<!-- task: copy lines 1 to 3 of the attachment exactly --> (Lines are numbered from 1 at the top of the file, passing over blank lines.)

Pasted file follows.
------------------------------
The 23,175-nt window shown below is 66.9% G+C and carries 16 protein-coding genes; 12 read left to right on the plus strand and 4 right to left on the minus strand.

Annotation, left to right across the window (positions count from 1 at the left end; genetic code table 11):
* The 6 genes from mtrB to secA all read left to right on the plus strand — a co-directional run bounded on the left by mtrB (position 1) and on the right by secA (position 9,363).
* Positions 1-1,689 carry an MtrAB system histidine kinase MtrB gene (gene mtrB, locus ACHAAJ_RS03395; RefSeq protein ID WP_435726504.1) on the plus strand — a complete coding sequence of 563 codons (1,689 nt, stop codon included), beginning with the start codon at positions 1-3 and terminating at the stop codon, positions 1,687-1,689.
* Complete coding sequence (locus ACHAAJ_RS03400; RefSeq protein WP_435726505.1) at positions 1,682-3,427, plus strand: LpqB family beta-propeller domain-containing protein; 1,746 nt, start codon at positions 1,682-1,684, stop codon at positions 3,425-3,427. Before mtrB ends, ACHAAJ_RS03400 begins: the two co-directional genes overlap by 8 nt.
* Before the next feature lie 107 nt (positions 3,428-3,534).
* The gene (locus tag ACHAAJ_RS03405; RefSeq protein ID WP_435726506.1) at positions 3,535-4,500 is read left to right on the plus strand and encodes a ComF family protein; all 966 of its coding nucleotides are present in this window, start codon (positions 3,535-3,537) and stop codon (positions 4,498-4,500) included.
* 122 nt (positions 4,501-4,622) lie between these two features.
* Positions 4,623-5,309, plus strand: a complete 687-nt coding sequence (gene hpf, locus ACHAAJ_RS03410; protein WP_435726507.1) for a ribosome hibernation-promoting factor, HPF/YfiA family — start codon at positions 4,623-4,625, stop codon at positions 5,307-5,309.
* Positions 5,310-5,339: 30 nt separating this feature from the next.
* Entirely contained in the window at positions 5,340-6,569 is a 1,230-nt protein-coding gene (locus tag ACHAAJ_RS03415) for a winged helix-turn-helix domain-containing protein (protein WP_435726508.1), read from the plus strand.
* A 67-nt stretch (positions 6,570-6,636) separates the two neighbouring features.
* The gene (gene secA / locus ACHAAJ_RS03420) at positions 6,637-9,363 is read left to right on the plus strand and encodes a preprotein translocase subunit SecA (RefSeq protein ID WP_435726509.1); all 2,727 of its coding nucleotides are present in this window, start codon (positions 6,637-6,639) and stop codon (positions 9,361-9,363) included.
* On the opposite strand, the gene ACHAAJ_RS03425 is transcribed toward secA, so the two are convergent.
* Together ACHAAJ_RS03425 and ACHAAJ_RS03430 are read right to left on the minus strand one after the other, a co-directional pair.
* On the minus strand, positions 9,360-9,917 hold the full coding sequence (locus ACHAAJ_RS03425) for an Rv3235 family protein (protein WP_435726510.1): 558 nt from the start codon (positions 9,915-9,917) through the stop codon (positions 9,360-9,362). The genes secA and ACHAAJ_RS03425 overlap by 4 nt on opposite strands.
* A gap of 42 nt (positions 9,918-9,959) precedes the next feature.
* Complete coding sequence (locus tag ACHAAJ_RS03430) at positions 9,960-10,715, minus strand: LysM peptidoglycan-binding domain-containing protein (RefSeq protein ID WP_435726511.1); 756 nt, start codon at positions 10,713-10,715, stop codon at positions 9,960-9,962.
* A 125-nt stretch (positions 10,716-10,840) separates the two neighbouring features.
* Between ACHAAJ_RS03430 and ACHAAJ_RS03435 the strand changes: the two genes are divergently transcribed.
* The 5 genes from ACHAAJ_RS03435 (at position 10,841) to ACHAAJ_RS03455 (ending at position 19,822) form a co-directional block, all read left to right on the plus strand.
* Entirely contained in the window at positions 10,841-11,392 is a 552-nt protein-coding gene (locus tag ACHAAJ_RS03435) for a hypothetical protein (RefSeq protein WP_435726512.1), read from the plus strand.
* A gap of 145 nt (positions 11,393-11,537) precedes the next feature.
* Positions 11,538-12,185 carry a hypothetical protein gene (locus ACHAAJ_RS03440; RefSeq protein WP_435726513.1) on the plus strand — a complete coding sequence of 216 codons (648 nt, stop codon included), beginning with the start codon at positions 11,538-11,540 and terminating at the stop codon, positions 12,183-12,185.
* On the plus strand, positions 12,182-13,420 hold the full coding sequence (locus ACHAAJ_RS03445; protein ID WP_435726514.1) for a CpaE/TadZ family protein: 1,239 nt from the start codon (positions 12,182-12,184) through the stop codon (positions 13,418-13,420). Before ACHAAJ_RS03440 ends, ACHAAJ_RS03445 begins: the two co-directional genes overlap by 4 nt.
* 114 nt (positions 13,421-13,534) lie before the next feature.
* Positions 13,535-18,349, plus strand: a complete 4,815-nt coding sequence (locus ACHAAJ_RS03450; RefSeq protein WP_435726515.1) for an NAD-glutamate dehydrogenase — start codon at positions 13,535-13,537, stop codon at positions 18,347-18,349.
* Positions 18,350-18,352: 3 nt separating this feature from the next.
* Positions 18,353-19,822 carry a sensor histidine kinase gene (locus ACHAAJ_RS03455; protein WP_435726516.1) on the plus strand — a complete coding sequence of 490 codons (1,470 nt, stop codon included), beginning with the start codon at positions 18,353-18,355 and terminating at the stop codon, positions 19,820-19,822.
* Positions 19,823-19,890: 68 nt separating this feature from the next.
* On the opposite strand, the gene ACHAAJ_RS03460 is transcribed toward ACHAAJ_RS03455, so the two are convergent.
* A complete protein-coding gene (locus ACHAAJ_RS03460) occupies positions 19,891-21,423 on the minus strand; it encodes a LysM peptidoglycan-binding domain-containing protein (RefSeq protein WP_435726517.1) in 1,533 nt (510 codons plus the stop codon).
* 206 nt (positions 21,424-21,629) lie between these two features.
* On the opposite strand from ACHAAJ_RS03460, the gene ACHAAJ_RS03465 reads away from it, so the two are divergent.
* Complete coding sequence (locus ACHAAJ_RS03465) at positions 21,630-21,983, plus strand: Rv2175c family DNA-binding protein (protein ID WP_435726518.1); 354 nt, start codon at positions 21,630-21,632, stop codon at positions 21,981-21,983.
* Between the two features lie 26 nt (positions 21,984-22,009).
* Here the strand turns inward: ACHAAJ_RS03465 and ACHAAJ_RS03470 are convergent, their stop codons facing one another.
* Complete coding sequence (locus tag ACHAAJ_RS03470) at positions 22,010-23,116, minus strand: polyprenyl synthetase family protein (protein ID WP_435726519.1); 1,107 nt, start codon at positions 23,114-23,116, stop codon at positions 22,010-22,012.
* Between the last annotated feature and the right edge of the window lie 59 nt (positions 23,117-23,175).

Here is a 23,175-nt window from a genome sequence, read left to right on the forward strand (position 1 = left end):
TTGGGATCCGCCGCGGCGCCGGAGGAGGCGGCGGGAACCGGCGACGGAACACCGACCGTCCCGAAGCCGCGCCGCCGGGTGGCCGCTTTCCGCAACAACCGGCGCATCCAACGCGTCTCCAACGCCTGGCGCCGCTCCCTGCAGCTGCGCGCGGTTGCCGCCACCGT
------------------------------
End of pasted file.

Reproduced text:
The 23,175-nt window shown below is 66.9% G+C and carries 16 protein-coding genes; 12 read left to right on the plus strand and 4 right to left on the minus strand.

Annotation, left to right across the window (positions count from 1 at the left end; genetic code table 11):
* The 6 genes from mtrB to secA all read left to right on the plus strand — a co-directional run bounded on the left by mtrB (position 1) and on the right by secA (position 9,363).